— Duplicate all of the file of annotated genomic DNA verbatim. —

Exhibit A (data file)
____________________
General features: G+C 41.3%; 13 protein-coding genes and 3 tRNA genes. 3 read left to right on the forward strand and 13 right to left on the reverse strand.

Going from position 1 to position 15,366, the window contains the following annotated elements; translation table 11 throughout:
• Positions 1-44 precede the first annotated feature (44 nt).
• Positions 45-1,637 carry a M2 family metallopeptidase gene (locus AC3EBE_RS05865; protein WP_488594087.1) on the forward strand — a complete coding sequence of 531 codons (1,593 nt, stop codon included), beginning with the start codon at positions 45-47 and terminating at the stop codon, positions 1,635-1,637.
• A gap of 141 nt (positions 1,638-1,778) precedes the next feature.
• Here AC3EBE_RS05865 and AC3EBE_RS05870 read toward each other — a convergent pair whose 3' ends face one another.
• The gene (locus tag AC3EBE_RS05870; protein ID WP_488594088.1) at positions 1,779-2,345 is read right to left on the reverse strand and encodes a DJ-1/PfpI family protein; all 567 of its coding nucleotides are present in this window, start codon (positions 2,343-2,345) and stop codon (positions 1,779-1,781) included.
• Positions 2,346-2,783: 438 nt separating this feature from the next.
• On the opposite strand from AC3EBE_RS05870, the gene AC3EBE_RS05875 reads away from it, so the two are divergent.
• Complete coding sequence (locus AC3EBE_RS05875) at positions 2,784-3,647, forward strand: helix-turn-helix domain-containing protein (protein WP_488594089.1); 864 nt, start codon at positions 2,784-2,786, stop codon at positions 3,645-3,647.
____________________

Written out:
General features: G+C 41.3%; 13 protein-coding genes and 3 tRNA genes. 3 read left to right on the forward strand and 13 right to left on the reverse strand.

Going from position 1 to position 15,366, the window contains the following annotated elements; translation table 11 throughout:
• Positions 1-44 precede the first annotated feature (44 nt).
• Positions 45-1,637 carry a M2 family metallopeptidase gene (locus AC3EBE_RS05865; protein WP_488594087.1) on the forward strand — a complete coding sequence of 531 codons (1,593 nt, stop codon included), beginning with the start codon at positions 45-47 and terminating at the stop codon, positions 1,635-1,637.
• A gap of 141 nt (positions 1,638-1,778) precedes the next feature.
• Here AC3EBE_RS05865 and AC3EBE_RS05870 read toward each other — a convergent pair whose 3' ends face one another.
• The gene (locus tag AC3EBE_RS05870; protein ID WP_488594088.1) at positions 1,779-2,345 is read right to left on the reverse strand and encodes a DJ-1/PfpI family protein; all 567 of its coding nucleotides are present in this window, start codon (positions 2,343-2,345) and stop codon (positions 1,779-1,781) included.
• Positions 2,346-2,783: 438 nt separating this feature from the next.
• On the opposite strand from AC3EBE_RS05870, the gene AC3EBE_RS05875 reads away from it, so the two are divergent.
• Complete coding sequence (locus AC3EBE_RS05875) at positions 2,784-3,647, forward strand: helix-turn-helix domain-containing protein (protein WP_488594089.1); 864 nt, start codon at positions 2,784-2,786, stop codon at positions 3,645-3,647.